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Kelsey M. Malloy and Ben P. Kirtman

States dominates in the north-central and Midwest regions ( Dirmeyer and Kinter 2010 ), and the leading cause is the strengthening of the Great Plains low-level jet (LLJ; Arritt et al. 1997 ; Cook et al. 2008 ; Feng et al. 2016 ; Gimeno et al. 2016 ; Nayak and Villarini 2017 ). The Great Plains LLJ has a diurnal cycle caused by thermal gradient reversals over sloping terrain and frictional decoupling amid a rising boundary layer ( Blackadar 1957 ; Fast and McCorcle 1990 ; Holton 1967 ; Jiang

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Brandon P. Bukunt and Gary M. Barnes

( Burpee et al. 1996 ), now by as much as 32% ( Aberson and Franklin 1999 ). For Felicia, we wish to explore if the global positioning system dropwindsondes (GPS sondes) deployed from the G-IV can provide insight into this TC’s rapid filling close to Hawaii. Specifically, we will examine the interaction of the subtropical jet stream (STJ) with the upper-level circulation of the TC. Hawaii is in an enviable location during the hurricane season because the tropical upper-tropospheric trough (TUTT) is

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Pengyuan Li, Gang Fu, Chungu Lu, Dan Fu, and Shuai Wang

. 2006 ; Gao et al. 2007 ), climatology ( S. Zhang et al. 2009 ), and large-scale environmental factors ( Li et al. 2011 ). However, the detailed formation mechanism of fogs over the YS has not been discussed sufficiently, especially for situations in which low-level jets (LLJs) come into play. Fogs over the YS typically form under a stably stratified atmosphere. The vertical mixing process triggered mainly by the turbulence in the stably stratified atmosphere may be the dominant process in the

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Claudia K. Walters and Julie A. Winkler

1. Introduction Low-level wind maxima occur in a wide variety of different settings. On one end of the spectrum, low-level jets are often observed within the planetary boundary layer in the absence of synoptic disturbances. In a classic study, Bonner (1968) showed that, in the central United States, these boundary layer jets typically are most frequent in late summer and early autumn; exhibit strong diurnal oscillations in height, speed, and direction; and are characterized by a streamflow

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Claudia K. Walters

zones, and latitudinal extent of southerly jet events that occurred during the 1991 and 1992 warm seasons. The configuration types included anticyclonically curved low-level wind maxima, bifurcating wind maxima with cyclonically and anticyclonically turning arms, cyclonically curved maxima, and complex types that displayed a closed cyclonic circulation. For several of the types, either a convergence zone or a deformation zone was evident downstream of the isotach maximum. In addition, a southwest

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Veronika Zwatz-Meise and Günter Mahringer

form 16 October 1989) ABSTRACT SATMOD is an interactive method which combines satellite images and several model output parameters.It is used at the Central Institute of Meteorology and Geodynamics in Vienna for satellite-synoptic researchand for operational analysis and forecast services. In this paper, SATMOD is illustrated by focusing on animportant synoptic phenomenon, namely "jet streaks."1. Introduction Cloud configurations in satellite images are a manifestation of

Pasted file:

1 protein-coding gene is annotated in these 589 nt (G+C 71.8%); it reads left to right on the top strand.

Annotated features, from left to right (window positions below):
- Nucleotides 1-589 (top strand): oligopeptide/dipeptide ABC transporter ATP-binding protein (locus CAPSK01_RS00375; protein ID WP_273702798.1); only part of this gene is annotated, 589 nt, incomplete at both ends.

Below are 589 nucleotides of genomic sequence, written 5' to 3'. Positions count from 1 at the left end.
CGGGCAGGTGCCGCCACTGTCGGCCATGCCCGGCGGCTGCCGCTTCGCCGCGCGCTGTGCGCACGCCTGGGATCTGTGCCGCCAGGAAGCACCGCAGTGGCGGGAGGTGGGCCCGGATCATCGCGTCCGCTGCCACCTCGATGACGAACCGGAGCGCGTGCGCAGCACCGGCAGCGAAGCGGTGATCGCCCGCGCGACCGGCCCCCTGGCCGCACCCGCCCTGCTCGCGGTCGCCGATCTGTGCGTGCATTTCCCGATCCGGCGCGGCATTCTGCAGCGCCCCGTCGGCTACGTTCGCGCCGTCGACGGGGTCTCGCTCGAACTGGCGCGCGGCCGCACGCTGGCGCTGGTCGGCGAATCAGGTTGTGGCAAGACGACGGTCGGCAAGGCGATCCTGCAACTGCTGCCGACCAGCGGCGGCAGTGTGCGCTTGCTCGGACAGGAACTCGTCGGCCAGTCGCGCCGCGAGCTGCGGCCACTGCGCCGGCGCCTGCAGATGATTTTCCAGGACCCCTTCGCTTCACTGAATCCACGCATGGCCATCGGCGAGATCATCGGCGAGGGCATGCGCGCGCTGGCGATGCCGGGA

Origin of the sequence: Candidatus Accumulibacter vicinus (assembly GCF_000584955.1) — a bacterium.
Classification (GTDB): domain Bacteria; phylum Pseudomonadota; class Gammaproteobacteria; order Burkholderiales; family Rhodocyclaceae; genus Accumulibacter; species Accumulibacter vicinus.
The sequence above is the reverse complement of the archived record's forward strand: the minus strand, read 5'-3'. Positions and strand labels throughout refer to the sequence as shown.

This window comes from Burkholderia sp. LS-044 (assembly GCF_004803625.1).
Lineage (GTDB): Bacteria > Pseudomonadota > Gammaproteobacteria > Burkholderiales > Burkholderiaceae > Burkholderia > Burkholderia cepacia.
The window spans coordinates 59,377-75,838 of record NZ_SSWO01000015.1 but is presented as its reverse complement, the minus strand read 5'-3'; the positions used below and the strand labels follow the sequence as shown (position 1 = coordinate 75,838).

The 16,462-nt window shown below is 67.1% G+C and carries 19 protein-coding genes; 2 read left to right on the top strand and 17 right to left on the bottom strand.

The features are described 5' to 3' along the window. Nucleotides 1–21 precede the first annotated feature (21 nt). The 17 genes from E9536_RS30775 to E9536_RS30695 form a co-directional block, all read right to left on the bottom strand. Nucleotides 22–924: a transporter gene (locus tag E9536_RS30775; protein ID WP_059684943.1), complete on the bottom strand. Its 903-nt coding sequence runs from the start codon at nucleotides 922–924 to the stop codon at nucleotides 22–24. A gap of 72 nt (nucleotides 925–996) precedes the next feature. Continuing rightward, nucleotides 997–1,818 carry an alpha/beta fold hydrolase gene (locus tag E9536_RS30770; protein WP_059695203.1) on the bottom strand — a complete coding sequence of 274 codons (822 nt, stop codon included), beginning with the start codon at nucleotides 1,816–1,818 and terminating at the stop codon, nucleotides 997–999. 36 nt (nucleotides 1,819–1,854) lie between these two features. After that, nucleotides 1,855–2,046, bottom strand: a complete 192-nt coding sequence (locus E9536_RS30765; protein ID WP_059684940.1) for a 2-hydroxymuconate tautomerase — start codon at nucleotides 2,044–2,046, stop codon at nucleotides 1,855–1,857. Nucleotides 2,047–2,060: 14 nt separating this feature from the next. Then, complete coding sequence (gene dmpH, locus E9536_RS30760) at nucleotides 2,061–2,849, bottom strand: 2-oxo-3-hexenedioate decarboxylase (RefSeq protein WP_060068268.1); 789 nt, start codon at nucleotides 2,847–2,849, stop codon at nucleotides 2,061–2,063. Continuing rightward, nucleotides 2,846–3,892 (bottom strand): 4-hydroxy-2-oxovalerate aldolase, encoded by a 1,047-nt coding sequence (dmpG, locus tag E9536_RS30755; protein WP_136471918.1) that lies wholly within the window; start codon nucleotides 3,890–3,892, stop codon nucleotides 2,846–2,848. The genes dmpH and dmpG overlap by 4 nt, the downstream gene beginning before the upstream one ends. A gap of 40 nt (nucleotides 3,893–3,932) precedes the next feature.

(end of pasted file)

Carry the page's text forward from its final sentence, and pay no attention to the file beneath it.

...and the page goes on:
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Dan Bikos, John Weaver, and Brian Motta

recorded in the state. This note examines the utility of Geostationary Operational Environmental Satellite (GOES) imagery in identifying aspects of the synoptic and mesoscale environments not well resolved by numerical models. Water vapor imagery will be shown to reveal an upper-level jet streak that moved into Oklahoma at the time of convective initiation. Jet streaks can be important to severe convective outbreaks. Fawbush et al. (1951) observed that one of the conditions favorable for tornado

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Christoph Gatzen

. The synoptic-scale forcing associated with such intense jet streaks can be quite strong, helping convection to develop. Derechos that occur under those synoptic conditions are called dynamic ( Johns and Hirt 1987 ) or strongly forced derechos ( Evans and Doswell 2001 ). At the 850-hPa level, an air mass characterized by high equivalent potential temperature ( θ e ) up to 340 K was advected from southeastern central Europe into eastern Germany ( Fig. 1b ). In contrast, intense cooling due to cold

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Jeffrey D. Kelley, David M. Schultz, Russ S. Schumacher, and Dale R. Durran

1. Introduction All sectors of extratropical cyclones can be associated with nonconvective high winds (e.g., Parton et al. 2010 ; Knox et al. 2011 ). One of the phenomena responsible for high winds in cyclones is sting jets (e.g., Browning 2004 ; Clark et al. 2005 ; Schultz and Sienkiewicz 2013 ; Schultz and Browning 2017 ; Clark and Gray 2018 ), although other mesoscale phenomena producing high winds include mountain waves and downslope winds (e.g., Brinkmann 1974 ; Lilly 1978

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Stanley L. Barnes and Bradley R. Colman

predicted data initialized24 h before cyclogenesis became apparent, were submitted to the same QG diagnostic algorithms used to analyzeverifying rawinsonde data. Comparisons reveal that the NGM apparently 1 ) transported too much potentialvorticity, westerly momentum, and cold air into the lower troposphere along the axis of the jet stream; 2) movedthe first of two short-wavelength jet streaks too far northeastward and with too much strength; 3) failed topredict the strength of the following jet maximum

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